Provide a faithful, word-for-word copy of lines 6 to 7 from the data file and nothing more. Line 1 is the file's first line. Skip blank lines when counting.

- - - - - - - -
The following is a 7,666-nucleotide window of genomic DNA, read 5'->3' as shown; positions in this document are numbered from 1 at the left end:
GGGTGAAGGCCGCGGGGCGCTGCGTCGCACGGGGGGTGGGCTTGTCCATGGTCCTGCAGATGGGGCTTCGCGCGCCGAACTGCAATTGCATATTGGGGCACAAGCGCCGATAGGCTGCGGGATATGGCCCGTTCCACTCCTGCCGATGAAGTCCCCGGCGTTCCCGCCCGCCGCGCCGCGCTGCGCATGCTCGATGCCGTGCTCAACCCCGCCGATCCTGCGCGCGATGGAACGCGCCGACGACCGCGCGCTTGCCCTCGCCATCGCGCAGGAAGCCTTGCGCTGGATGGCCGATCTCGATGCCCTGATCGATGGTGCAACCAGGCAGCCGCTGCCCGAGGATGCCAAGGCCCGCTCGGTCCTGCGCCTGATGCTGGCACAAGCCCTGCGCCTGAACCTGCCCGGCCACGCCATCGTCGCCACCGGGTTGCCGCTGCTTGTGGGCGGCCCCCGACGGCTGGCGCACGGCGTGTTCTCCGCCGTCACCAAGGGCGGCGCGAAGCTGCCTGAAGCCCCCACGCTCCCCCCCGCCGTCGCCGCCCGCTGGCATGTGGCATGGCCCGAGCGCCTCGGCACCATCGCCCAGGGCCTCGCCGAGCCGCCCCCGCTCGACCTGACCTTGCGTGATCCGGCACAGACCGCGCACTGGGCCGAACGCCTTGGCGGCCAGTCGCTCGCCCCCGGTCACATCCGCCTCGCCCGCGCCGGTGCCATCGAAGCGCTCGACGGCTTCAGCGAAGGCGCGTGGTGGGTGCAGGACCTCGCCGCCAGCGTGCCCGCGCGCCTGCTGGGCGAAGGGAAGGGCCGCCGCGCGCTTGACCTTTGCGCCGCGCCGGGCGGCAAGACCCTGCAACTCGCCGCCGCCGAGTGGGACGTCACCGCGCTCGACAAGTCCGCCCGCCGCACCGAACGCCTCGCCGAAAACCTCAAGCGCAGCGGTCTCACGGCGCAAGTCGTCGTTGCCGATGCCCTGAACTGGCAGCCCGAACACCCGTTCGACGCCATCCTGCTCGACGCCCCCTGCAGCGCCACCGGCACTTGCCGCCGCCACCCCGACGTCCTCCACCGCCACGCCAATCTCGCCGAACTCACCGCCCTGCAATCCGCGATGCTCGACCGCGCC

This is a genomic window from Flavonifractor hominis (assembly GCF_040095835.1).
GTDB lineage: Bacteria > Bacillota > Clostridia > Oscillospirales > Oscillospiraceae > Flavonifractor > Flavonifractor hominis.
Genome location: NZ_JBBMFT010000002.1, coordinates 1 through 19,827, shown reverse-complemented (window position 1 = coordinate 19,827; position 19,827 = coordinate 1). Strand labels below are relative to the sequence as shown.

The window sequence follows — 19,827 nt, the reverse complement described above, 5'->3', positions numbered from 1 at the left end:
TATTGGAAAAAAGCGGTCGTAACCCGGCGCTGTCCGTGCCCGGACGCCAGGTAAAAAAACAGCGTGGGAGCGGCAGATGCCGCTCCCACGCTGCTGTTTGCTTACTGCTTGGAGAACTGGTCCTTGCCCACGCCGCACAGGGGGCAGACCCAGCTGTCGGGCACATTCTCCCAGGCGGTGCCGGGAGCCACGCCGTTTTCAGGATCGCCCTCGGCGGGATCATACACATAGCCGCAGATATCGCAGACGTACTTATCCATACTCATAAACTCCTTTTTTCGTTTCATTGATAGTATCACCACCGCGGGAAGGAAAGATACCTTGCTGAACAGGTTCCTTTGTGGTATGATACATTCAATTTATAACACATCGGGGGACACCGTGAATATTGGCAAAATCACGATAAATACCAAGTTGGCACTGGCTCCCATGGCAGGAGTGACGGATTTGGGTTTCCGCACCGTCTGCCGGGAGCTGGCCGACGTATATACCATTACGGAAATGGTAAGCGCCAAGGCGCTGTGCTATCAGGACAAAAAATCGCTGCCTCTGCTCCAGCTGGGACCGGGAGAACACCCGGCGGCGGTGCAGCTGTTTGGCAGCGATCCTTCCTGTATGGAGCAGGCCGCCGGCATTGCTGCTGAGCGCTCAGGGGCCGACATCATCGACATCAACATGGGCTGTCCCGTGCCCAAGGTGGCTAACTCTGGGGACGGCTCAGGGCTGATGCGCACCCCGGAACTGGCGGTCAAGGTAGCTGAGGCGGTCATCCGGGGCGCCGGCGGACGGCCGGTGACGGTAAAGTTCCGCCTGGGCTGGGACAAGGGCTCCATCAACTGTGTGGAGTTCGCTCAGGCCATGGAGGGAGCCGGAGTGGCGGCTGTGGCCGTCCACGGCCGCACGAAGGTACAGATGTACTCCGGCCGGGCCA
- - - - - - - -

The window sequence follows — 19,827 nt, the reverse complement described above, 5'->3', positions numbered from 1 at the left end:
TATTGGAAAAAAGCGGTCGTAACCCGGCGCTGTCCGTGCCCGGACGCCAGGTAAAAAAACAGCGTGGGAGCGGCAGATGCCGCTCCCACGCTGCTGTTTGCTTACTGCTTGGAGAACTGGTCCTTGCCCACGCCGCACAGGGGGCAGACCCAGCTGTCGGGCACATTCTCCCAGGCGGTGCCGGGAGCCACGCCGTTTTCAGGATCGCCCTCGGCGGGATCATACACATAGCCGCAGATATCGCAGACGTACTTATCCATACTCATAAACTCCTTTTTTCGTTTCATTGATAGTATCACCACCGCGGGAAGGAAAGATACCTTGCTGAACAGGTTCCTTTGTGGTATGATACATTCAATTTATAACACATCGGGGGACACCGTGAATATTGGCAAAATCACGATAAATACCAAGTTGGCACTGGCTCCCATGGCAGGAGTGACGGATTTGGGTTTCCGCACCGTCTGCCGGGAGCTGGCCGACGTATATACCATTACGGAAATGGTAAGCGCCAAGGCGCTGTGCTATCAGGACAAAAAATCGCTGCCTCTGCTCCAGCTGGGACCGGGAGAACACCCGGCGGCGGTGCAGCTGTTTGGCAGCGATCCTTCCTGTATGGAGCAGGCCGCCGGCATTGCTGCTGAGCGCTCAGGGGCCGACATCATCGACATCAACATGGGCTGTCCCGTGCCCAAGGTGGCTAACTCTGGGGACGGCTCAGGGCTGATGCGCACCCCGGAACTGGCGGTCAAGGTAGCTGAGGCGGTCATCCGGGGCGCCGGCGGACGGCCGGTGACGGTAAAGTTCCGCCTGGGCTGGGACAAGGGCTCCATCAACTGTGTGGAGTTCGCTCAGGCCATGGAGGGAGCCGGAGTGGCGGCTGTGGCCGTCCACGGCCGCACGAAGGTACAGATGTACTCCGGCCGGGCCA